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Selected Publication:

Type of publication: Diploma Thesis
Type of document:

Year: 2010

Authors: Huber, Nikolaus

Title: Calibrating behavioural information from GPS/SOB units through simultanious direct observation of a collared Przewalski's horse.

Other title: Beobachtung einer besenderten Wildpferdgruppe mit neuer Sendertechnologie und R├╝ckschluss auf Verhalten

Source: Diplomarbeit, Vet. Med. Univ. Wien, pp. 27.


Advisor(s):

Kaczensky Petra
Walzer Christian

Reviewer(s):
Arnold Walter

Vetmed Research Units:
Research Institute of Wildlife Ecology


Graduation date: 12.07.10


Project(s): Landscape level research for the conservation of Asiatic wild ass in Mongolia


Abstract:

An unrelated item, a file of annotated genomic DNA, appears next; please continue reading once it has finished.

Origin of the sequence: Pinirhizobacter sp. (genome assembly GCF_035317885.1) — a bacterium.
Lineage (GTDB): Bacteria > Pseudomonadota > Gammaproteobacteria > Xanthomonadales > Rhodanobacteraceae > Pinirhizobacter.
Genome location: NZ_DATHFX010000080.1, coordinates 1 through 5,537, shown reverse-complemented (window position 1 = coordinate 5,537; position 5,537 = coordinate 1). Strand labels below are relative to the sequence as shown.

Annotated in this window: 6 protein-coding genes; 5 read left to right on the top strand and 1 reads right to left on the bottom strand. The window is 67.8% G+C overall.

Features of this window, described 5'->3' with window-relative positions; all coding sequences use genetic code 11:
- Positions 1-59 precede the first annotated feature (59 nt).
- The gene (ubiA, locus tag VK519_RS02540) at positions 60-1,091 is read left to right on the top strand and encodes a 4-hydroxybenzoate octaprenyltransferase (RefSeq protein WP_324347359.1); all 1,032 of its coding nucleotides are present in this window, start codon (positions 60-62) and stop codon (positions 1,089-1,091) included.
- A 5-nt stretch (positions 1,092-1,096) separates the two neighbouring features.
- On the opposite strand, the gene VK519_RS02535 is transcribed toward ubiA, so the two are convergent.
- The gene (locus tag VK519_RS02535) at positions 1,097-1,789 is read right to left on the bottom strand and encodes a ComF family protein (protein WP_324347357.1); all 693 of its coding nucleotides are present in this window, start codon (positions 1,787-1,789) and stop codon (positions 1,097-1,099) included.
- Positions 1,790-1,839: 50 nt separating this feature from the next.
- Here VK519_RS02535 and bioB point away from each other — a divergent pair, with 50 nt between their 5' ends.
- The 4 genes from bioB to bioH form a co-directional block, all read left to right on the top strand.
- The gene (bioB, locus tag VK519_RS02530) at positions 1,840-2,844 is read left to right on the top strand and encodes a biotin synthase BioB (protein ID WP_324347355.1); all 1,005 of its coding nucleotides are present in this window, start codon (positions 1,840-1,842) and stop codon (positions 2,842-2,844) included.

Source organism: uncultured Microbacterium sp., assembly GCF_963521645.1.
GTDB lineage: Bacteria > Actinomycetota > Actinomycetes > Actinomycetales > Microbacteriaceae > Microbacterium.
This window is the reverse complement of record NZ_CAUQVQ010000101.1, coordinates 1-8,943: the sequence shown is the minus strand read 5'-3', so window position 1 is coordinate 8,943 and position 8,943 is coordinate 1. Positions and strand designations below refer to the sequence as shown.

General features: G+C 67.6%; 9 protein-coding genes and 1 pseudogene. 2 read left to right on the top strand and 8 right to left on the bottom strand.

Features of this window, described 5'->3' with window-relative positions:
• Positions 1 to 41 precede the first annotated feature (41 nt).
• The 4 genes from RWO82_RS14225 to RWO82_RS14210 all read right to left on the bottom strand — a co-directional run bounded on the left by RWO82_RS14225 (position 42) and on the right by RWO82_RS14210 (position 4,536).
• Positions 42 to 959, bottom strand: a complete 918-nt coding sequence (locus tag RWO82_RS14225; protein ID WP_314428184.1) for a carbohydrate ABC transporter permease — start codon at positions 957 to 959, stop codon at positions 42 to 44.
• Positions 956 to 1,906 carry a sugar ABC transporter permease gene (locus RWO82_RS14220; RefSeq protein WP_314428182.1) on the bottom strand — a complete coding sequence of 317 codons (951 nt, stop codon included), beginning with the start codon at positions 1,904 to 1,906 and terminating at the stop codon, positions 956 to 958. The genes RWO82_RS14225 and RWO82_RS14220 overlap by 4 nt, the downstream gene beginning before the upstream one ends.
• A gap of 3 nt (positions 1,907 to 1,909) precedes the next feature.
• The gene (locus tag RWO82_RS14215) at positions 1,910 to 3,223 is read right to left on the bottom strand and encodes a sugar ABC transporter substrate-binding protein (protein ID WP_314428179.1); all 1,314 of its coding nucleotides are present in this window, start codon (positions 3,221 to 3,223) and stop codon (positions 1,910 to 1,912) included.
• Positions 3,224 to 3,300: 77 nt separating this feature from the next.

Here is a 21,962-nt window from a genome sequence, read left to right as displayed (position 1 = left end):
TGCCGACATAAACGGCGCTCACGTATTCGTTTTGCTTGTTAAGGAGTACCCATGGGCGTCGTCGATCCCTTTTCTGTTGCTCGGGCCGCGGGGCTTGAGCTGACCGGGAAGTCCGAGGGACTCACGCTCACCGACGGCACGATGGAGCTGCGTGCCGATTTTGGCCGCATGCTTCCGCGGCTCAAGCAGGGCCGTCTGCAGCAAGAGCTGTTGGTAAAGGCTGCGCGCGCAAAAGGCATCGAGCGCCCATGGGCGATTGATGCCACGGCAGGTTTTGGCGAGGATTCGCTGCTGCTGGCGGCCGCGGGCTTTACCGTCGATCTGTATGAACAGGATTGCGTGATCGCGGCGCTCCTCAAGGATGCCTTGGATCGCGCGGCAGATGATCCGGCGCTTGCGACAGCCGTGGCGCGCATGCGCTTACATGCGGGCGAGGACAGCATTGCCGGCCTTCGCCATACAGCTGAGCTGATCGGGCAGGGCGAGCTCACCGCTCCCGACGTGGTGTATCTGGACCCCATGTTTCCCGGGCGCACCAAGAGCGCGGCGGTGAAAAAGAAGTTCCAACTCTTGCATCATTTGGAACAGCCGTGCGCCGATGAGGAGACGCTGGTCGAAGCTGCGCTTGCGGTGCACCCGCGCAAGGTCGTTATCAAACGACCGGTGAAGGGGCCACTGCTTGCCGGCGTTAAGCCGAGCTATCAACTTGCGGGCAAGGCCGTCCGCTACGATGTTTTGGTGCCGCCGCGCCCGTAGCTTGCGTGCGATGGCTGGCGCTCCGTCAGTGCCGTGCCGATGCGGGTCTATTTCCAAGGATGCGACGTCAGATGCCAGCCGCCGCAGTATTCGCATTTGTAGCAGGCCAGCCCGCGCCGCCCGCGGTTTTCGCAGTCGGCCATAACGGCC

Behavioural observations of free ranging animals can provide important insight into many aspects of their biology but are time consuming and can be invasive. The use of Very High Frequency (VHF) radio tracking systems in the early 1960s, later used in combination with motion sensors, and the application of global positioning system (GPS) technology since the mid 1990s, made it possible to monitor fine-scale movements of large and medium-sized mammals. The recent development of GPS technology allows the remote collection of high precision location data at fixed intervals. In this study we tested whether it is possible to classify the behaviour of a Przewalski's horse in the Mongolian Gobi based on the distance between successive GPS fixes by comparing GPS data with direct observations. In summer 2008 we collared a one-year-old Przewalski's horse with a GPS unit that collected locations at 15 minute intervals. The unit included a motion sensor but data of this sensitive technical tool was unfortunately corrupted. To determine the distance range and get a first idea of suitable cut points to differentiate behaviour based on distances travelled, we plotted the % of correctly classified behaviour against distance. We further modelled the best cut-points by using Fisher's discriminant analysis and a Regression tree (CRT) analysis. The three methods yielded similar cut points (plot: resting/grazing 35m, grazing/movement 570m; Fisher's discriminant: resting/grazing 31 ,2m, grazing/movement 510m; CRT: resting/grazing 21 , 5m, grazing/movement 677m), which suggests that the separation criteria is rather robust. Although behavioural categories lasting for 15 minutes could be fairly reliably separated based on the distances covered between successive fixes, almost half the dataset consisted of mixed intervals. Thus, fifteen minute intervals are too long to register just one behavioural category, which makes classification based on GPS fixes alone problematic. Although our present approach was not particularly successful, we believe that using GPS data in combination with activity sensors holds great potential for inferring main behavioural categories.


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